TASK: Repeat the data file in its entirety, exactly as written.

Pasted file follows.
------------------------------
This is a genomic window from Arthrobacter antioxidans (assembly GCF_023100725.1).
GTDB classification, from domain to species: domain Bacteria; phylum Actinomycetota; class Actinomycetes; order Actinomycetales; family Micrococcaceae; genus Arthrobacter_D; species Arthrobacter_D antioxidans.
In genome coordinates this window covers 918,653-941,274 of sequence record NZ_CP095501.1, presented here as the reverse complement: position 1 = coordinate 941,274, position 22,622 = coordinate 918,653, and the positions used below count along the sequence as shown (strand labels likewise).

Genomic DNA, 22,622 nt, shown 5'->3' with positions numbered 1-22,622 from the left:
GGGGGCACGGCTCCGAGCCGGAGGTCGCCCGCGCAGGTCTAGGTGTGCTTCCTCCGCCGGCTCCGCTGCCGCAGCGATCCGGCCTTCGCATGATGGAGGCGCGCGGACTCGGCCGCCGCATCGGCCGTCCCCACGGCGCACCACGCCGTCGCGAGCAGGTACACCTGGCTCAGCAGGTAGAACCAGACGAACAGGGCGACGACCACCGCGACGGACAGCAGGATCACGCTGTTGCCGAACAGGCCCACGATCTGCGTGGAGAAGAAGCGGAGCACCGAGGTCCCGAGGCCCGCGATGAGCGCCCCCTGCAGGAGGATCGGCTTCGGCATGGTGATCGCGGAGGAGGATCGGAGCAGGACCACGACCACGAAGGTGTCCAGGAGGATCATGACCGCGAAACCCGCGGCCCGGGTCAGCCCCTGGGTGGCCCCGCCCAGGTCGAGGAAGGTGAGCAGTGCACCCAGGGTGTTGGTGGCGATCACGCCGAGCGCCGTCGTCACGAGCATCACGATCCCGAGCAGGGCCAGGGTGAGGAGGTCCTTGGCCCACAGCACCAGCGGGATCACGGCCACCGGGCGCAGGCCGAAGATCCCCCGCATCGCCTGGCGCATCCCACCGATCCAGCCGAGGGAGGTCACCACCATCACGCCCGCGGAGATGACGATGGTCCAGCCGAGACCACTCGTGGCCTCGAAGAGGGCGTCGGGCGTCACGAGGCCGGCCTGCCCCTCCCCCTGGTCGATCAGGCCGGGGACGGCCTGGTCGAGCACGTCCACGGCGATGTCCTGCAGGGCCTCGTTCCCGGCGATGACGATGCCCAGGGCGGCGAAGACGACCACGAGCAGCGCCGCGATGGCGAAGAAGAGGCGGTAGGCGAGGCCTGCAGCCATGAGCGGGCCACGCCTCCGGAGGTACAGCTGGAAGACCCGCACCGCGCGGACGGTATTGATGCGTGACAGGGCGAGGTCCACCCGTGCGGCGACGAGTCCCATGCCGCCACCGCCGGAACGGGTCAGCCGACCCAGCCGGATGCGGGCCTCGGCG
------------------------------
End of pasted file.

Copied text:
This is a genomic window from Arthrobacter antioxidans (assembly GCF_023100725.1).
GTDB classification, from domain to species: domain Bacteria; phylum Actinomycetota; class Actinomycetes; order Actinomycetales; family Micrococcaceae; genus Arthrobacter_D; species Arthrobacter_D antioxidans.
In genome coordinates this window covers 918,653-941,274 of sequence record NZ_CP095501.1, presented here as the reverse complement: position 1 = coordinate 941,274, position 22,622 = coordinate 918,653, and the positions used below count along the sequence as shown (strand labels likewise).

Genomic DNA, 22,622 nt, shown 5'->3' with positions numbered 1-22,622 from the left:
GGGGGCACGGCTCCGAGCCGGAGGTCGCCCGCGCAGGTCTAGGTGTGCTTCCTCCGCCGGCTCCGCTGCCGCAGCGATCCGGCCTTCGCATGATGGAGGCGCGCGGACTCGGCCGCCGCATCGGCCGTCCCCACGGCGCACCACGCCGTCGCGAGCAGGTACACCTGGCTCAGCAGGTAGAACCAGACGAACAGGGCGACGACCACCGCGACGGACAGCAGGATCACGCTGTTGCCGAACAGGCCCACGATCTGCGTGGAGAAGAAGCGGAGCACCGAGGTCCCGAGGCCCGCGATGAGCGCCCCCTGCAGGAGGATCGGCTTCGGCATGGTGATCGCGGAGGAGGATCGGAGCAGGACCACGACCACGAAGGTGTCCAGGAGGATCATGACCGCGAAACCCGCGGCCCGGGTCAGCCCCTGGGTGGCCCCGCCCAGGTCGAGGAAGGTGAGCAGTGCACCCAGGGTGTTGGTGGCGATCACGCCGAGCGCCGTCGTCACGAGCATCACGATCCCGAGCAGGGCCAGGGTGAGGAGGTCCTTGGCCCACAGCACCAGCGGGATCACGGCCACCGGGCGCAGGCCGAAGATCCCCCGCATCGCCTGGCGCATCCCACCGATCCAGCCGAGGGAGGTCACCACCATCACGCCCGCGGAGATGACGATGGTCCAGCCGAGACCACTCGTGGCCTCGAAGAGGGCGTCGGGCGTCACGAGGCCGGCCTGCCCCTCCCCCTGGTCGATCAGGCCGGGGACGGCCTGGTCGAGCACGTCCACGGCGATGTCCTGCAGGGCCTCGTTCCCGGCGATGACGATGCCCAGGGCGGCGAAGACGACCACGAGCAGCGCCGCGATGGCGAAGAAGAGGCGGTAGGCGAGGCCTGCAGCCATGAGCGGGCCACGCCTCCGGAGGTACAGCTGGAAGACCCGCACCGCGCGGACGGTATTGATGCGTGACAGGGCGAGGTCCACCCGTGCGGCGACGAGTCCCATGCCGCCACCGCCGGAACGGGTCAGCCGACCCAGCCGGATGCGGGCCTCGGCG